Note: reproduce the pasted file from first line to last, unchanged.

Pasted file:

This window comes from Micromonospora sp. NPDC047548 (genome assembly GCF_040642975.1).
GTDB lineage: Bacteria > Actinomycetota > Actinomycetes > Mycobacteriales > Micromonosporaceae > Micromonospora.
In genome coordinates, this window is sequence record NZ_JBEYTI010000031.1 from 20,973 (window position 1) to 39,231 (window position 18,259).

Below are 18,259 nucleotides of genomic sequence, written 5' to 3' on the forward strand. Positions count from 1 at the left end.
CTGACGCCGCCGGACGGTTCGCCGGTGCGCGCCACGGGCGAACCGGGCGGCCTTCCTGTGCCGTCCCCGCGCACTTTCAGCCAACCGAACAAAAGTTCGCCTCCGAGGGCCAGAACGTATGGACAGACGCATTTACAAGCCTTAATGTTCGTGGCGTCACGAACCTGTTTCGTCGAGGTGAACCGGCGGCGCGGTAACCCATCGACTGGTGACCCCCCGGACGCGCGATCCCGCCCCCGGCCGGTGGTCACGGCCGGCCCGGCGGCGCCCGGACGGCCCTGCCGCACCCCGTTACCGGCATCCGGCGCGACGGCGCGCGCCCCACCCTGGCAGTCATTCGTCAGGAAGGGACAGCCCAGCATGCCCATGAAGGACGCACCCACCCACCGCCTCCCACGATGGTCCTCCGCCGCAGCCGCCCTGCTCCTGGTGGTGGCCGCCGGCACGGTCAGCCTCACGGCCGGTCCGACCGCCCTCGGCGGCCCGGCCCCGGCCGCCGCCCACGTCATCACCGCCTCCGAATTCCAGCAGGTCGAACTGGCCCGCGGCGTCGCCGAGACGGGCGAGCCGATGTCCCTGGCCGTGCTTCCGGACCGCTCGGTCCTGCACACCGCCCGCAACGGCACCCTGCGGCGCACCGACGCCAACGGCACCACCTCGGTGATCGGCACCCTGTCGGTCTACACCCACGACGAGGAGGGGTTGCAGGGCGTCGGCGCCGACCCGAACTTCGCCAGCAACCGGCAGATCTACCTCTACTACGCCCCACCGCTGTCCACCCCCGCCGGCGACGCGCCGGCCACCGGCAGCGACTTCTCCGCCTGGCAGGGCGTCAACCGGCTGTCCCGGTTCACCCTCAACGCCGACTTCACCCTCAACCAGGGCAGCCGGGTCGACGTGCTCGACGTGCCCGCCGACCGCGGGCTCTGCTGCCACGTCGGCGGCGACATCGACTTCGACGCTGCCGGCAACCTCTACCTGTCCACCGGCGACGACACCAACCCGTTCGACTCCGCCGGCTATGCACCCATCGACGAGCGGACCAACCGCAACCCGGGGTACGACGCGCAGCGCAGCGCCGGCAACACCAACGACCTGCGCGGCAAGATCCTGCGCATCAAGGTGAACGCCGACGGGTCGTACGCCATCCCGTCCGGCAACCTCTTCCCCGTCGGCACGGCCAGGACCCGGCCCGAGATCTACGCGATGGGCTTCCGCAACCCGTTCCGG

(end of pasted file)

This window comes from Micromonospora sp. NPDC047548 (genome assembly GCF_040642975.1).
GTDB lineage: Bacteria > Actinomycetota > Actinomycetes > Mycobacteriales > Micromonosporaceae > Micromonospora.
In genome coordinates, this window is sequence record NZ_JBEYTI010000031.1 from 20,973 (window position 1) to 39,231 (window position 18,259).

Below are 18,259 nucleotides of genomic sequence, written 5' to 3' on the forward strand. Positions count from 1 at the left end.
CTGACGCCGCCGGACGGTTCGCCGGTGCGCGCCACGGGCGAACCGGGCGGCCTTCCTGTGCCGTCCCCGCGCACTTTCAGCCAACCGAACAAAAGTTCGCCTCCGAGGGCCAGAACGTATGGACAGACGCATTTACAAGCCTTAATGTTCGTGGCGTCACGAACCTGTTTCGTCGAGGTGAACCGGCGGCGCGGTAACCCATCGACTGGTGACCCCCCGGACGCGCGATCCCGCCCCCGGCCGGTGGTCACGGCCGGCCCGGCGGCGCCCGGACGGCCCTGCCGCACCCCGTTACCGGCATCCGGCGCGACGGCGCGCGCCCCACCCTGGCAGTCATTCGTCAGGAAGGGACAGCCCAGCATGCCCATGAAGGACGCACCCACCCACCGCCTCCCACGATGGTCCTCCGCCGCAGCCGCCCTGCTCCTGGTGGTGGCCGCCGGCACGGTCAGCCTCACGGCCGGTCCGACCGCCCTCGGCGGCCCGGCCCCGGCCGCCGCCCACGTCATCACCGCCTCCGAATTCCAGCAGGTCGAACTGGCCCGCGGCGTCGCCGAGACGGGCGAGCCGATGTCCCTGGCCGTGCTTCCGGACCGCTCGGTCCTGCACACCGCCCGCAACGGCACCCTGCGGCGCACCGACGCCAACGGCACCACCTCGGTGATCGGCACCCTGTCGGTCTACACCCACGACGAGGAGGGGTTGCAGGGCGTCGGCGCCGACCCGAACTTCGCCAGCAACCGGCAGATCTACCTCTACTACGCCCCACCGCTGTCCACCCCCGCCGGCGACGCGCCGGCCACCGGCAGCGACTTCTCCGCCTGGCAGGGCGTCAACCGGCTGTCCCGGTTCACCCTCAACGCCGACTTCACCCTCAACCAGGGCAGCCGGGTCGACGTGCTCGACGTGCCCGCCGACCGCGGGCTCTGCTGCCACGTCGGCGGCGACATCGACTTCGACGCTGCCGGCAACCTCTACCTGTCCACCGGCGACGACACCAACCCGTTCGACTCCGCCGGCTATGCACCCATCGACGAGCGGACCAACCGCAACCCGGGGTACGACGCGCAGCGCAGCGCCGGCAACACCAACGACCTGCGCGGCAAGATCCTGCGCATCAAGGTGAACGCCGACGGGTCGTACGCCATCCCGTCCGGCAACCTCTTCCCCGTCGGCACGGCCAGGACCCGGCCCGAGATCTACGCGATGGGCTTCCGCAACCCGTTCCGG